Art as the Memory Keeper

I thought I’d add a little feel-good post to get us through the rest of the week…

ArtNews posted an article on November 1st about a new program going on at MoMA that is targeted specifically at visitors with Alzheimer’s and dementia. A little history, before we begin: “MoMA’s pioneering work with the Alzheimer’s population began in 2006 with a pilot program at a nursing home, developed by Francesca Rosenberg, director of the education department’s Community, Access, and School programs. In 2007, the MetLife Foundation awarded Rosenberg and her team a $450,000 grant to develop an arts-and-dementia program that could be adopted by other institutions. A second grant of $400,000 two years later funded an outreach effort that saw MoMA educators visiting institutions around the world to train museum professionals, caregivers, teachers, and health-care providers. A third MetLife gift, earlier this year, will underwrite yet more training.”

What I was able to glean from the article is that the educators are taking these visitors with Alzheimer’s and other types of dementia through the galleries using VTS, or Visual Thinking Strategies. The basis of VTS is that the facilitator, or educator, offers absolutely no information to the visitors, and instead relies on the group to discern what a painting or object is about.  Facilitators ask three questions: What’s going on in this picture? What do you see that makes you say that? What more can we find? The facilitator repeats back each answer, sometimes rephrasing to get at certain key words, and accepts each answer at face value.  Visitors must back up their answers with evidence from what they see, but no answer is wrong.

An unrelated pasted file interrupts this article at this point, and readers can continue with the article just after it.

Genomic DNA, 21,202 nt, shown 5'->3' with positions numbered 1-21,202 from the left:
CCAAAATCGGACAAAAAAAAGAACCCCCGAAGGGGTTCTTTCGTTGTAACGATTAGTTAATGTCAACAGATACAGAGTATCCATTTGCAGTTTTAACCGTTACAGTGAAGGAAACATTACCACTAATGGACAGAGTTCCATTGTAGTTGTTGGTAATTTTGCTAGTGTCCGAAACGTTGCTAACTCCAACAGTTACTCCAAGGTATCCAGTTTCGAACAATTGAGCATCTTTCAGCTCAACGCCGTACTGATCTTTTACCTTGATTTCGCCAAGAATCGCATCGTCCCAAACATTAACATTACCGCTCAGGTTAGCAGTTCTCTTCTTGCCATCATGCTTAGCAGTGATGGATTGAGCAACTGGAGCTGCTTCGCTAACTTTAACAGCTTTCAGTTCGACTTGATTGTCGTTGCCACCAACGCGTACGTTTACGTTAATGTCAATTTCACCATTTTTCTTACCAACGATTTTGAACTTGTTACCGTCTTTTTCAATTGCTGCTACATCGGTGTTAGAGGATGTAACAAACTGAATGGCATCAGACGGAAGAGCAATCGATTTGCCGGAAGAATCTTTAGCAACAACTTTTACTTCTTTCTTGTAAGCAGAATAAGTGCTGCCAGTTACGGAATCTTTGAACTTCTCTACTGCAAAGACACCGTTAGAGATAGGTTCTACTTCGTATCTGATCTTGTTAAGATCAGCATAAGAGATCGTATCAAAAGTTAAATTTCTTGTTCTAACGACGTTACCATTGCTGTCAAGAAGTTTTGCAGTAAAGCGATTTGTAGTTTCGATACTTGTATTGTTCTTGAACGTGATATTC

This strategy of learning in the gallery, that has its roots at MoMA, is especially effective with Alzheimer’s visitors, according to the article in ArtNews.  Art can trigger emotional memories (the kind that dementia patients can still recall), and because there are no right or wrong answers when using VTS, participants don’t feel uncomfortable if they do not know a name or date. Patients with diseases that are increasingly isolating are allowed the opportunity to engage not only with the art, but with the community around them and their own memories as well.

I see this program as a museum at its best, using its collection to engage with and contribute to the community in which it exists. MoMA is taking theories and teaching techniques that were developed in its own house and applying them in ways that are not entirely obvious at the outset. Say what you will about MoMA, but this is the kind of program that should be emulated in museums everywhere.

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